Trump's Treasury Secretary Mnuchin brazenly denies Congress's legally mandated request for the president's taxes

News & Politics

Treasury Secretary Steve Mnuchin on Monday officially denied Congress' request for six years of President Donald Trump's tax returns, in brazen defiance of the unequivocal law saying the department must comply with such overtures.

As former federal prosecutor Harry Litman has argued, this no ambiguity about the law requiring the provision of any person's tax returns on a request from the chair of the House Ways and Means Committee, who is currently Rep. Richard Neal (D-MA):

The law that permits Neal, as head of Ways and Means, to receive Trump’s returns is simple and clear: 26 U.S.C. §6103(f) specifies that “upon written request from the chairman of the Committee on Ways and Means of the House of Representatives … the Secretary [of the Treasury] shall furnish such committee with any return or return information specified in such request.” The return is furnished in closed executive session.

“Shall” means, well, shall. The language is the well-established norm, across a range of legal settings, used to denote an absence of discretion on an official’s part. It leaves no room for quibbles by the secretary.

But Mnuchin argued in his letter that, in consultation with the Justice Department, he has concluded that "the Committee's request lacks a legitimate legislative purpose" and that he is "therefore not authorized to disclose the requested returns and return information."

He said that the Justice Department is working on crafting a legal opinion that justifies this action, and adds that "the [Treasury] Department may not lawfully fulfill the Committee’s request."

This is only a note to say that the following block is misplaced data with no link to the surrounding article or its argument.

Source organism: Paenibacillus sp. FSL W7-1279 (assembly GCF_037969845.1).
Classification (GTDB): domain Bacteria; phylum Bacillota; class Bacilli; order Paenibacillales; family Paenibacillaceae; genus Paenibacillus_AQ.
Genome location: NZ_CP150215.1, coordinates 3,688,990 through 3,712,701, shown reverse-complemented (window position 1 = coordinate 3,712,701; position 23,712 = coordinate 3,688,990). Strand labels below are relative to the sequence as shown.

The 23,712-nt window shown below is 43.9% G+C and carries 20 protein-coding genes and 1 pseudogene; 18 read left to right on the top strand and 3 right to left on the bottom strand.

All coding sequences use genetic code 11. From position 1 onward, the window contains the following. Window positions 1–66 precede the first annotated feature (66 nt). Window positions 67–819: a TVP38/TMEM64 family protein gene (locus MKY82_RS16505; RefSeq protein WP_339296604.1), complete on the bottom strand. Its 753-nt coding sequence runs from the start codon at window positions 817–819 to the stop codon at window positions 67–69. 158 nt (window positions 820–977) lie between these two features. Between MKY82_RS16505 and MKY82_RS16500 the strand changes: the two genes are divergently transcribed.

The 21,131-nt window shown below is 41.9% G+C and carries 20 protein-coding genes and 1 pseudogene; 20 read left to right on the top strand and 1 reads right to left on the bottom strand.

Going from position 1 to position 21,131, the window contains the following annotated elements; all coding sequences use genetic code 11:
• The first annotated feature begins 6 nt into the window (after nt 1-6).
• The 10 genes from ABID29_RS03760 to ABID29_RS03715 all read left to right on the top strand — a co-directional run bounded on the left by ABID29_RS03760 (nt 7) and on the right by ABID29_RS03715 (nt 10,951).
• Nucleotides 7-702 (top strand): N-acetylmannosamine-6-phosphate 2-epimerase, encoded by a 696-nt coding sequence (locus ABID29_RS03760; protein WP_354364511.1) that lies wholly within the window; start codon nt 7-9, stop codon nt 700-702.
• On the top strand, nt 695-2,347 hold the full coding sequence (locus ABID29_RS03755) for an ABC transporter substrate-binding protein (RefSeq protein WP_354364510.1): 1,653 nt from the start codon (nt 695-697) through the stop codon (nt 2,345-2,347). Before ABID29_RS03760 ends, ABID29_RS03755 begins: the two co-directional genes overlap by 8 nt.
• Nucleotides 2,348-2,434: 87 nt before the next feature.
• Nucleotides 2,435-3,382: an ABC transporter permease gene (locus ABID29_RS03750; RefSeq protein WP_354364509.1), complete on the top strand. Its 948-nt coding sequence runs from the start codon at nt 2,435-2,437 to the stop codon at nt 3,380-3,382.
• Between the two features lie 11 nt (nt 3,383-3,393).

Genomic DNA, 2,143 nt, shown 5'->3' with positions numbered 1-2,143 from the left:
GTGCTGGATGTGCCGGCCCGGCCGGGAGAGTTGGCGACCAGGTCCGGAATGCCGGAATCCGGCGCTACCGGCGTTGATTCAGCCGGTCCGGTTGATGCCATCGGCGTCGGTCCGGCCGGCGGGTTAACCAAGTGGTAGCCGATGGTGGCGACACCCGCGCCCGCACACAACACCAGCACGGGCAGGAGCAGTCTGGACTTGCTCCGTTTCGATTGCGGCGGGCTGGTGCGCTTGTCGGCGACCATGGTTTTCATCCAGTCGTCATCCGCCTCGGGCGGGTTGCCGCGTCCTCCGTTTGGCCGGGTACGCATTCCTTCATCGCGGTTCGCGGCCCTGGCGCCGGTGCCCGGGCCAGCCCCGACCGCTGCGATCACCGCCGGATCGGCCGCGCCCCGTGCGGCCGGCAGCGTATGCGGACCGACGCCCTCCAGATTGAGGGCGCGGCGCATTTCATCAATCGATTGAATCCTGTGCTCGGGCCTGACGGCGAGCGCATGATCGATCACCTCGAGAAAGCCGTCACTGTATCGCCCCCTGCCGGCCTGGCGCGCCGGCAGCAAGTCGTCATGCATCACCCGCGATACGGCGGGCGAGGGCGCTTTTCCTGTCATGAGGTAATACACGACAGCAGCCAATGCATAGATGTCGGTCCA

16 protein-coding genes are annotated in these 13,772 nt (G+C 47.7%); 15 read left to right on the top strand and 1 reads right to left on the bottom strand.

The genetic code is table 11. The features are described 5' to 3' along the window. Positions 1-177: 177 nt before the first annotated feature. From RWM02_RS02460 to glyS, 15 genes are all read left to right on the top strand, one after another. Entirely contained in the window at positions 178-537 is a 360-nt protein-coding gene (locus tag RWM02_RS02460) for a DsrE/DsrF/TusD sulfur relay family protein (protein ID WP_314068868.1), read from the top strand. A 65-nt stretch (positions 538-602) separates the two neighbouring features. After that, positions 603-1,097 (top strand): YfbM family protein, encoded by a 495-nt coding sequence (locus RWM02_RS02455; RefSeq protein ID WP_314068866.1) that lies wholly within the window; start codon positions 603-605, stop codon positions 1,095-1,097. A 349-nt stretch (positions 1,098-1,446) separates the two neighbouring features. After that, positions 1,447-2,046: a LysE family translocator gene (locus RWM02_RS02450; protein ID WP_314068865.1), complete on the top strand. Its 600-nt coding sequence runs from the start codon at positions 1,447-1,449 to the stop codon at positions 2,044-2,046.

This is entirely backward. In fact, the law is clear that the department has no option but to fulfill the request. Neither Mnuchin nor anyone else gets to decide whether Congress has a "legitimate legislative purpose" in asking for the returns. The law doesn't even say that Congress needs a legitimate legislative purpose. All it says is that the committee can ask, and the department shall comply. For Mnuchin, Trump, or the Justice Department to think they can decide which of Congress's lawfully conducted acts is "legitimate" is a gross violation of the separation of powers.

Mnuchin claimed that the committee's request "presents serious constitutional questions," but it does not. For the purposes of paying taxes, the president is just like any other citizen, and the Congress has as much right to examine his filings as anyone else's. It's Mnuchin's unprincipled violation of the law and noncompliance with Congress that raises serious constitutional challenges.

"Today, Secretary Mnuchin notified me that the IRS will not provide the documents I requested under Section 6103 of the Internal Revenue Code," said Chairman Neal in response to the letter. "I will consult with counsel and determine the appropriate response."

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